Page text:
The diminishing afternoon/evening light seems to get my stomach rumbling for dinner much earlier than our usual late night dinner hour. When I tune into my natural rhythms, my body yearns for meals earlier and sleep much earlier than I am accustomed to. I look forward to tuning in more deeply this winter, listening to and responding to the internal callings that are in sync with the external cues, and finding the rhythms that are just right for Amy and me this winter.

But some nights we get home when it’s dark, we’re tired and hungry, and we want nourishing food on the table quickly. On these nights we turn to Spicy Chickpeas and Simple Couscous, adding a green vegetable for a complete dinner. This is our standard quick meal, often on the table in 20 minutes from the moment we begin thinking about dinner. Amy gets the fire roaring in the woodstove, I cook supper, and in less than a half hour, we cozies up to the woodstove enjoying a nourishing, delicious meal and each other’s company.

♦  Print Recipe: Simple Couscous [V/Vg/NF/GF*/WF*]
♦  Print Recipe: Spicy Chickpeas [V/Vg/NF/GF/WF]

Vegetarian (V) | Vegan (Vg) | Nut-Free (NF) | Gluten-Free (GF) | Wheat-Free (WF) | *With Alteration


ABOUT THE AUTHOR

Alice Cozzolino

Alice has been co-owner of The Old Creamery since 2000.  She and her partner and spouse, Amy, have lived in Cummington since they built their home in 1986.  Alice and Amy are very deeply connected to their land; they grow a lot of their own food, eat well (especially during the growing season), feed many friends and loved ones and preserve as much food as possible.  Rarely a day goes by that they don’t say “Aren’t we blessed to live here?” Feeding people feels like a calling to Alice.  She was brought up with her Italian Gram and her Dad putting something wonderful to eat in her mouth and saying “Here, eat this.”  Nothing brings her greater joy than feeding people that she cares about or people that are in need of kindness and nurturing.

[Photo credit: (ccl) Rachel Hathaway]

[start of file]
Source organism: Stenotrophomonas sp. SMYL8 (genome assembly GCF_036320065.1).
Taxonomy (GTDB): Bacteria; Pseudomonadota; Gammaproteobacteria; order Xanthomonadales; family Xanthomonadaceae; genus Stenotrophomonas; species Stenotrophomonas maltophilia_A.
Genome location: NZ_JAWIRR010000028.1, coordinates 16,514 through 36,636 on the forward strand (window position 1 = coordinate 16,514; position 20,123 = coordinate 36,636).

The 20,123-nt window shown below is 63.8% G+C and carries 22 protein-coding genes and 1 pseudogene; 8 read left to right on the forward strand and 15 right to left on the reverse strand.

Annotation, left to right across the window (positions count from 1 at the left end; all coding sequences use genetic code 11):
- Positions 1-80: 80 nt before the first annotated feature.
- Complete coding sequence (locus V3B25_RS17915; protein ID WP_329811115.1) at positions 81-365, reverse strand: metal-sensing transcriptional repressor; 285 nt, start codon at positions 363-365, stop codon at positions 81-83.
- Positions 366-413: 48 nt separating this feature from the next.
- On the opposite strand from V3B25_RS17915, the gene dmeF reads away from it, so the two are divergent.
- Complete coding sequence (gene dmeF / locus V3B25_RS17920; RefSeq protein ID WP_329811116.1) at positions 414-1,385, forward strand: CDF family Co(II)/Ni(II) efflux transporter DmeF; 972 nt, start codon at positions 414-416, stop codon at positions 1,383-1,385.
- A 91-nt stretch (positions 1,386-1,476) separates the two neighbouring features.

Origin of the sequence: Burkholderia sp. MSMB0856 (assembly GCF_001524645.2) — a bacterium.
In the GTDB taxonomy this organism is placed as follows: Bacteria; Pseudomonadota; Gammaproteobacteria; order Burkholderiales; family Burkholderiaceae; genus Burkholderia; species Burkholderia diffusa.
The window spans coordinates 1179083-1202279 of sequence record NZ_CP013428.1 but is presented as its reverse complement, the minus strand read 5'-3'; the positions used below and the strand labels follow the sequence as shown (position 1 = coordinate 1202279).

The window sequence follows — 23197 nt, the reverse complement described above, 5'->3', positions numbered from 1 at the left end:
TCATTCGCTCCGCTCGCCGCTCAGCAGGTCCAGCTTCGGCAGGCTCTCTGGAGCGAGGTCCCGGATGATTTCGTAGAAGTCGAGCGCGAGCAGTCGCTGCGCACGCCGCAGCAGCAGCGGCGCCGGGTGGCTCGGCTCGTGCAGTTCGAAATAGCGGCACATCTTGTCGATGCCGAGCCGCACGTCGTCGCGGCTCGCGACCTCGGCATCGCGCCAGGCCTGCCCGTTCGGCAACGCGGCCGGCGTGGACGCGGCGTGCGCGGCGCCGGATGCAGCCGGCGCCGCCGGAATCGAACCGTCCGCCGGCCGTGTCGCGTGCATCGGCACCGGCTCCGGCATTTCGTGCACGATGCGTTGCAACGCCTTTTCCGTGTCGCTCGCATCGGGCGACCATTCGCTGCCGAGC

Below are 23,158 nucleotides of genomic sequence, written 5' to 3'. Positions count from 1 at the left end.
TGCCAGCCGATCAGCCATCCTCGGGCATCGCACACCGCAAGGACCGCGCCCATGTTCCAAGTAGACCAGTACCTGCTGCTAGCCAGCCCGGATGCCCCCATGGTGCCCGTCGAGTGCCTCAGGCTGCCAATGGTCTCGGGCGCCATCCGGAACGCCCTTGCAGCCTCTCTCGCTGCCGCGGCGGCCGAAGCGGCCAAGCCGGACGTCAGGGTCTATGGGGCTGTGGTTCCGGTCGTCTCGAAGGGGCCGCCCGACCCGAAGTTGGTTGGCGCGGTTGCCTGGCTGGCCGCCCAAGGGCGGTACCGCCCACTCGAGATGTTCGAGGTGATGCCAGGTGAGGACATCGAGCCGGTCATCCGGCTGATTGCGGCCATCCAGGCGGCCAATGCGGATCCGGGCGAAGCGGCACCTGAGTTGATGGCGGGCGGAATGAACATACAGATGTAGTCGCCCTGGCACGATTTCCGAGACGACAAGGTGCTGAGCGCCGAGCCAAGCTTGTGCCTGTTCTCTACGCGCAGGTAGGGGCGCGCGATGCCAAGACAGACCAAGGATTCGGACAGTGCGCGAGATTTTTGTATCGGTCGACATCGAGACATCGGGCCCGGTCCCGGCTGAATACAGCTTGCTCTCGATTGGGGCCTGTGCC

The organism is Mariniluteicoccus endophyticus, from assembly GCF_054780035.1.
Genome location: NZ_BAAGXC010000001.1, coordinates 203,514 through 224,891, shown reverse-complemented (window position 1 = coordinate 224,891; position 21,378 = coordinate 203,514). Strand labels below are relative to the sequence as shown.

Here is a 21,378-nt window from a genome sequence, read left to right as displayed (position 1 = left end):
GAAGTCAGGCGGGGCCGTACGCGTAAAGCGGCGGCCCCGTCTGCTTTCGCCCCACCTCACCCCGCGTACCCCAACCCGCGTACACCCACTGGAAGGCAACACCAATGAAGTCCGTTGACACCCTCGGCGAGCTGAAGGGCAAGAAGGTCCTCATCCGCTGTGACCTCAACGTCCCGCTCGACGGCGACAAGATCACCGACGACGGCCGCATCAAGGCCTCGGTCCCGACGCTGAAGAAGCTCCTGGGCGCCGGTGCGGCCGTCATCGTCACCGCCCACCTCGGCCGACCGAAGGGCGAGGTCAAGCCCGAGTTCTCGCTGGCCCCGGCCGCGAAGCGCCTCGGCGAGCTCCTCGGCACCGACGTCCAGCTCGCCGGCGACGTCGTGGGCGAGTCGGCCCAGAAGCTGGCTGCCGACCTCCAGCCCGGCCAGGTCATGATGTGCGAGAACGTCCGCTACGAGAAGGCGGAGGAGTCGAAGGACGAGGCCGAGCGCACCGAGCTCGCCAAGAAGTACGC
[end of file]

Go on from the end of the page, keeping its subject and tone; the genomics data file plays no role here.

Kettles Full of Apple Chutney!

Apple Chutney

When our vegetable garden begins slowing down, we begin apple season. We harvest our own apples, visit friends who have apple trees, and gather apples from wild trees and abandoned orchards. It’s apple time early in the morning before work, late at night when we return home, and on our day off. We dry dehydrators full of apples and line our shelves with many glass jars full of delicious apple rings. We freeze and can loads of apple sauce. We make tray after tray of apple fruit leather. We press and freeze dozens and dozens of jars of cider. And there’s still apples in baskets and boxes scattered about the kitchen and dining room. Our favorite apple final resort? Apple Chutney! We can a couple kettles full of apple chutney in jars and eat it all year. It adds a special flair to a quick rice or quinoa or couscous dinner when we get home late at night.

If we haven’t gathered enough of our own apples we supplement them with Scott Farm apples. Their 626-acre farm in Dummerston, VT, boasts more than 70 varieties of ecologically grown apples. They are helping to restore rare and endangered varieties not found elsewhere in our region. Their apples are diverse, beautiful, and delicious. We sell them at the Creamery; it’s an honor to be able to offer foods from so many amazing farmers in our area in this abundant harvest season.

♦  Print Recipe: Apple Chutney [V/Vg/NF/WF]

Vegetarian (V) | Vegan (Vg) | Nut-Free (NF) | Gluten-Free (GF) | Wheat-Free (WF)


ABOUT THE AUTHOR

Alice Cozzolino

Alice has been co-owner of The Old Creamery since 2000.  She and her partner and spouse, Amy, have lived in Cummington since they built their home in 1986.  Alice and Amy are very deeply connected to their land; they grow a lot of their own food, eat well (especially during the growing season), feed many friends and loved ones and preserve as much food as possible.  Rarely a day goes by that they don’t say “Aren’t we blessed to live here?” Feeding people feels like a calling to Alice.  She was brought up with her Italian Gram and her Dad putting something wonderful to eat in her mouth and saying “Here, eat this.”  Nothing brings her greater joy than feeding people that she cares about or people that are in need of kindness and nurturing.

[Photo credit: (ccl) Clara S.]

Two Fall Soups for Chilly Autumn Nights

Fall Soups

Tomatillos at the Burgy Farmers’ Market in Williamsburg, MA. (Photo credit: Sienna Wildfield)

Tomatillo and Fresh Corn Soup

We plant LOTS of tomatillos. One of our staple breakfasts is fried eggs, over easy, with salsa verde and Monterey jack melted on top. We can (and use!) dozens of jars each year. We also dehydrate tomatillo slices for winter use. If we’ve preserved all the salsa verde we want, and we still haven’t had our first hard frost, the tomatillos keep producing like crazy and we look for new and exciting recipes. A couple of autumns ago, our friend Madelaine (cook extraordinaire!) prepared what has become one of our very favorite recipes, Tomatillo and Fresh Corn Soup. The combination, and balance, of sweet, sour, and spicy is fantastic. I’ve messed around with the recipe, which originally came from Deborah Madison’s Field of Greens cookbook.  When Amy and I freeze our corn for winter use, we freeze some of the water used to cook the corn, and even some of the cobs, to use in this recipe. Enjoying this soup on a cold, snowy, winter’s night brings back a vivid taste of these precious autumn harvest days.

Mediterranean White Bean Soup